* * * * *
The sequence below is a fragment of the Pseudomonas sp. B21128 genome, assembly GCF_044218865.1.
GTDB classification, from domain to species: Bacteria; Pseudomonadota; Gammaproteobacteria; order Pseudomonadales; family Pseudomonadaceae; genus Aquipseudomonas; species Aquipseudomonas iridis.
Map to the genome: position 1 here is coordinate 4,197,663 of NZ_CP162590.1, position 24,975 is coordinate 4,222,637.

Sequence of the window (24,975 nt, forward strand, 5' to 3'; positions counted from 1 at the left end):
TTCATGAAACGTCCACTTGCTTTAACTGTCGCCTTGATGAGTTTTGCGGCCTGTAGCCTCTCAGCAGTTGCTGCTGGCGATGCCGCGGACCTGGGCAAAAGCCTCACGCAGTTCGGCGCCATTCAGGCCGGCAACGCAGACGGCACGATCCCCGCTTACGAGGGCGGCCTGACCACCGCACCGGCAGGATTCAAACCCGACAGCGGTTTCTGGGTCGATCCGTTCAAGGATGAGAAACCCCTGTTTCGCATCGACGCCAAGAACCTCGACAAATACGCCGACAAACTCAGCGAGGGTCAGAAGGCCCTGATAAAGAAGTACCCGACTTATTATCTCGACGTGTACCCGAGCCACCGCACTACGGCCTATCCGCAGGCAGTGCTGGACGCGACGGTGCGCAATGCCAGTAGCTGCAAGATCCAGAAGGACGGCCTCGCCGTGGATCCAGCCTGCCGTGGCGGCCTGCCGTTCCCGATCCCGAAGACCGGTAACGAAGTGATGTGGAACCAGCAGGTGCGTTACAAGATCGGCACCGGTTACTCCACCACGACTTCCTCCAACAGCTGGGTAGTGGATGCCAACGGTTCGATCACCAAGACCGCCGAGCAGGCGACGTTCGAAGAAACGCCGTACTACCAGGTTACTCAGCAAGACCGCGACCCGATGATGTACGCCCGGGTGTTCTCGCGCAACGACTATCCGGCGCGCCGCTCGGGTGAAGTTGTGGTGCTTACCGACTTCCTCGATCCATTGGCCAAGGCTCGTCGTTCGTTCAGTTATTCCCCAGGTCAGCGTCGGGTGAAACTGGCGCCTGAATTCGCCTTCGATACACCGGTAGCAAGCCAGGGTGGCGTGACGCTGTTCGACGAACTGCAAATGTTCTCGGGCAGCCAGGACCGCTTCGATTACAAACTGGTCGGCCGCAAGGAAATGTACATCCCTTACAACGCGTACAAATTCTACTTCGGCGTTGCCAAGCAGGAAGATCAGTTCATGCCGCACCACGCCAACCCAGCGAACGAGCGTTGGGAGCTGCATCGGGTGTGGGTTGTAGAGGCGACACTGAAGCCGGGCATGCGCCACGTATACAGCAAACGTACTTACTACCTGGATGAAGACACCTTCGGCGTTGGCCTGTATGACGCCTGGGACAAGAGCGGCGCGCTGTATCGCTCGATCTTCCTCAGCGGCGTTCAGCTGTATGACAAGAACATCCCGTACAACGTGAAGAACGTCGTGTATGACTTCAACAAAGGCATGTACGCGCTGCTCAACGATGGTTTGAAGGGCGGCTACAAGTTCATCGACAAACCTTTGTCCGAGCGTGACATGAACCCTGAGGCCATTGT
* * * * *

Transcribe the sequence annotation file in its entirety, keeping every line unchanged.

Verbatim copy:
The sequence below is a fragment of the Pseudomonas sp. B21128 genome, assembly GCF_044218865.1.
GTDB classification, from domain to species: Bacteria; Pseudomonadota; Gammaproteobacteria; order Pseudomonadales; family Pseudomonadaceae; genus Aquipseudomonas; species Aquipseudomonas iridis.
Map to the genome: position 1 here is coordinate 4,197,663 of NZ_CP162590.1, position 24,975 is coordinate 4,222,637.

Sequence of the window (24,975 nt, forward strand, 5' to 3'; positions counted from 1 at the left end):
TTCATGAAACGTCCACTTGCTTTAACTGTCGCCTTGATGAGTTTTGCGGCCTGTAGCCTCTCAGCAGTTGCTGCTGGCGATGCCGCGGACCTGGGCAAAAGCCTCACGCAGTTCGGCGCCATTCAGGCCGGCAACGCAGACGGCACGATCCCCGCTTACGAGGGCGGCCTGACCACCGCACCGGCAGGATTCAAACCCGACAGCGGTTTCTGGGTCGATCCGTTCAAGGATGAGAAACCCCTGTTTCGCATCGACGCCAAGAACCTCGACAAATACGCCGACAAACTCAGCGAGGGTCAGAAGGCCCTGATAAAGAAGTACCCGACTTATTATCTCGACGTGTACCCGAGCCACCGCACTACGGCCTATCCGCAGGCAGTGCTGGACGCGACGGTGCGCAATGCCAGTAGCTGCAAGATCCAGAAGGACGGCCTCGCCGTGGATCCAGCCTGCCGTGGCGGCCTGCCGTTCCCGATCCCGAAGACCGGTAACGAAGTGATGTGGAACCAGCAGGTGCGTTACAAGATCGGCACCGGTTACTCCACCACGACTTCCTCCAACAGCTGGGTAGTGGATGCCAACGGTTCGATCACCAAGACCGCCGAGCAGGCGACGTTCGAAGAAACGCCGTACTACCAGGTTACTCAGCAAGACCGCGACCCGATGATGTACGCCCGGGTGTTCTCGCGCAACGACTATCCGGCGCGCCGCTCGGGTGAAGTTGTGGTGCTTACCGACTTCCTCGATCCATTGGCCAAGGCTCGTCGTTCGTTCAGTTATTCCCCAGGTCAGCGTCGGGTGAAACTGGCGCCTGAATTCGCCTTCGATACACCGGTAGCAAGCCAGGGTGGCGTGACGCTGTTCGACGAACTGCAAATGTTCTCGGGCAGCCAGGACCGCTTCGATTACAAACTGGTCGGCCGCAAGGAAATGTACATCCCTTACAACGCGTACAAATTCTACTTCGGCGTTGCCAAGCAGGAAGATCAGTTCATGCCGCACCACGCCAACCCAGCGAACGAGCGTTGGGAGCTGCATCGGGTGTGGGTTGTAGAGGCGACACTGAAGCCGGGCATGCGCCACGTATACAGCAAACGTACTTACTACCTGGATGAAGACACCTTCGGCGTTGGCCTGTATGACGCCTGGGACAAGAGCGGCGCGCTGTATCGCTCGATCTTCCTCAGCGGCGTTCAGCTGTATGACAAGAACATCCCGTACAACGTGAAGAACGTCGTGTATGACTTCAACAAAGGCATGTACGCGCTGCTCAACGATGGTTTGAAGGGCGGCTACAAGTTCATCGACAAACCTTTGTCCGAGCGTGACATGAACCCTGAGGCCATTGT